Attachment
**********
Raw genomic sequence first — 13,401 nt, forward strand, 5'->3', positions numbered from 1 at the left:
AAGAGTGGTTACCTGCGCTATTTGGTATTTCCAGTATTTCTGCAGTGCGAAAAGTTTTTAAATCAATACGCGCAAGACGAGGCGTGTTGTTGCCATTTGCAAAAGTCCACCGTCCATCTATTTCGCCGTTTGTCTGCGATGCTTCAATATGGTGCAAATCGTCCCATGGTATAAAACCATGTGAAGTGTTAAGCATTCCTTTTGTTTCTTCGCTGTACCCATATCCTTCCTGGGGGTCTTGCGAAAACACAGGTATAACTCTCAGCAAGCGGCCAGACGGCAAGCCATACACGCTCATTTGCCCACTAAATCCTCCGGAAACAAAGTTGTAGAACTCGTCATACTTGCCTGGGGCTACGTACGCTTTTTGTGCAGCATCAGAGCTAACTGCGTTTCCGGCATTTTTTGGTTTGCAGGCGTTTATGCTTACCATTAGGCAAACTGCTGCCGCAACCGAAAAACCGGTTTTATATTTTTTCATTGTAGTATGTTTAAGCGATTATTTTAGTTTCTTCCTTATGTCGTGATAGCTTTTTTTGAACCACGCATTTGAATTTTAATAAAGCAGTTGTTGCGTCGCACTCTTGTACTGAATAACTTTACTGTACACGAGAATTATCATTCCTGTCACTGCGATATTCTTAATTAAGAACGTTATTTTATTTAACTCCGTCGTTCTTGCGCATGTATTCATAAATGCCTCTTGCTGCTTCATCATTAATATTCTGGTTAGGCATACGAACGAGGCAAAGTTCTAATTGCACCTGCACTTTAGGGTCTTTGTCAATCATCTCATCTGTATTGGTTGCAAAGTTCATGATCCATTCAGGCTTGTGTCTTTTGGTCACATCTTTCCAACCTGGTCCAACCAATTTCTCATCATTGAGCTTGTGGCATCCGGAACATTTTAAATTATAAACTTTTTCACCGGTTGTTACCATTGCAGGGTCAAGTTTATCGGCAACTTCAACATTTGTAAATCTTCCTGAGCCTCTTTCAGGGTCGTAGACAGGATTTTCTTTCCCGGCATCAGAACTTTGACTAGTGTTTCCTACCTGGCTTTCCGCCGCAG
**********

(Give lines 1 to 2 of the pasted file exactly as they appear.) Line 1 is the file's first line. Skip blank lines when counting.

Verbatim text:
Raw genomic sequence first — 13,401 nt, forward strand, 5'->3', positions numbered from 1 at the left:
AAGAGTGGTTACCTGCGCTATTTGGTATTTCCAGTATTTCTGCAGTGCGAAAAGTTTTTAAATCAATACGCGCAAGACGAGGCGTGTTGTTGCCATTTGCAAAAGTCCACCGTCCATCTATTTCGCCGTTTGTCTGCGATGCTTCAATATGGTGCAAATCGTCCCATGGTATAAAACCATGTGAAGTGTTAAGCATTCCTTTTGTTTCTTCGCTGTACCCATATCCTTCCTGGGGGTCTTGCGAAAACACAGGTATAACTCTCAGCAAGCGGCCAGACGGCAAGCCATACACGCTCATTTGCCCACTAAATCCTCCGGAAACAAAGTTGTAGAACTCGTCATACTTGCCTGGGGCTACGTACGCTTTTTGTGCAGCATCAGAGCTAACTGCGTTTCCGGCATTTTTTGGTTTGCAGGCGTTTATGCTTACCATTAGGCAAACTGCTGCCGCAACCGAAAAACCGGTTTTATATTTTTTCATTGTAGTATGTTTAAGCGATTATTTTAGTTTCTTCCTTATGTCGTGATAGCTTTTTTTGAACCACGCATTTGAATTTTAATAAAGCAGTTGTTGCGTCGCACTCTTGTACTGAATAACTTTACTGTACACGAGAATTATCATTCCTGTCACTGCGATATTCTTAATTAAGAACGTTATTTTATTTAACTCCGTCGTTCTTGCGCATGTATTCATAAATGCCTCTTGCTGCTTCATCATTAATATTCTGGTTAGGCATACGAACGAGGCAAAGTTCTAATTGCACCTGCACTTTAGGGTCTTTGTCAATCATCTCATCTGTATTGGTTGCAAAGTTCATGATCCATTCAGGCTTGTGTCTTTTGGTCACATCTTTCCAACCTGGTCCAACCAATTTCTCATCATTGAGCTTGTGGCATCCGGAACATTTTAAATTATAAACTTTTTCACCGGTTGTTACCATTGCAGGGTCAAGTTTATCGGCAACTTCAACATTTGTAAATCTTCCTGAGCCTCTTTCAGGGTCGTAGACAGGATTTTCTTTCCCGGCATCAGAACTTTGACTAGTGTTTCCTACCTGGCTTTCCGCCGCAG